Policymakers in Berlin are aware, that in such a politically charged debate and polarised political climate, any foreign comment will do more harm than good – and especially if it is based on the alarmist predictions of political opponents. There are a lot of uncertainties about the future direction of Polish politics. Berlin will judge the new government on its merits and actions, not on the political debate. The worst-case for Berlin would be an “Orbanist” Poland that isolates itself within the EU and perceives the German-Polish relation solely through the historic prism and its own identity politics. Hence, Berlin is searching for a positive agenda with which to engage the new government. Berlin remained open to debates on reinforcing NATO's eastern flank before the summit in Warsaw, and for Merkel more than anyone else, Poland will be important ally who can defend her course on Russia against the promoters of rapprochement towards Moscow. Sigmar Gabriel's visit to Moscow and the industrial sector’s renewed push for another north-stream pipeline illustrate how fast things may change in Berlin and that the chancellery’s course is anything but undisputed.
Much of the sustainability of Merkelism will depend on whether compromises can be reached on refugees. A double gridlock, in which Poland blocks refugees and a weakened Germany resumes Ostpolitik would be the worst possible outcome. To avoid this, both parties need to be flexible and ready for compromise. But is Law and Justice ready for compromise on any front after winning a landslide election? A hard-line, uncompromising, and predominantly emotional Polish position would be difficult to sell as a valid argument given the domestic German debate about its own foreign-policy direction. Such a Polish-German split would be the secret hope of the Russlandversteher in Berlin, who are eager to distance Germany from Warsaw and realign it with peaceable western Europe.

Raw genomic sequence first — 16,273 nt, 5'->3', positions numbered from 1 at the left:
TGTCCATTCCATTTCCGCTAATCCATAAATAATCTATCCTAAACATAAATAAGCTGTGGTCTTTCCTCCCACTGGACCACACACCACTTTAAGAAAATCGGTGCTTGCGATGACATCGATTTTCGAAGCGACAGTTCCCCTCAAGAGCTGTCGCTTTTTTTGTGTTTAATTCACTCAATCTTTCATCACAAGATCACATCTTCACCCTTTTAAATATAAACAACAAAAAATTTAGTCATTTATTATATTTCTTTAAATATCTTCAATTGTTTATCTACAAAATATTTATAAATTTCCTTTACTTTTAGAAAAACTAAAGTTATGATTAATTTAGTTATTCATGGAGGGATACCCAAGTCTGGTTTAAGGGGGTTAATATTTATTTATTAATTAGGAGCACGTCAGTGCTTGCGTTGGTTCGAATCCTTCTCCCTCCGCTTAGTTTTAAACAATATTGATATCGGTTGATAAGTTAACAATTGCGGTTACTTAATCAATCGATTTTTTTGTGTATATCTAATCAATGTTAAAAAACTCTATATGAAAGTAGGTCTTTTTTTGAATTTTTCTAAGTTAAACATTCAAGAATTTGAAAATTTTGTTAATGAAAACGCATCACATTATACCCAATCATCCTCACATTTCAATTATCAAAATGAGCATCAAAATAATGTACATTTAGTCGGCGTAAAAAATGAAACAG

The visit of the new Polish president Andrzej Duda in Berlin was judged as a success, and he earned positive comments both from the media as from policy-makers. But he is part of a new and younger generation in Law and Justice, that is more sympathetic to the idea of Europe and the mechanisms of European policymaking than the previous generation. Only time will tell whether Duda and this new generation are in the driving seat of Polish politics.
The European Council on Foreign Relations does not take collective positions. This commentary, like all publications of the European Council on Foreign Relations, represents only the views of its authors.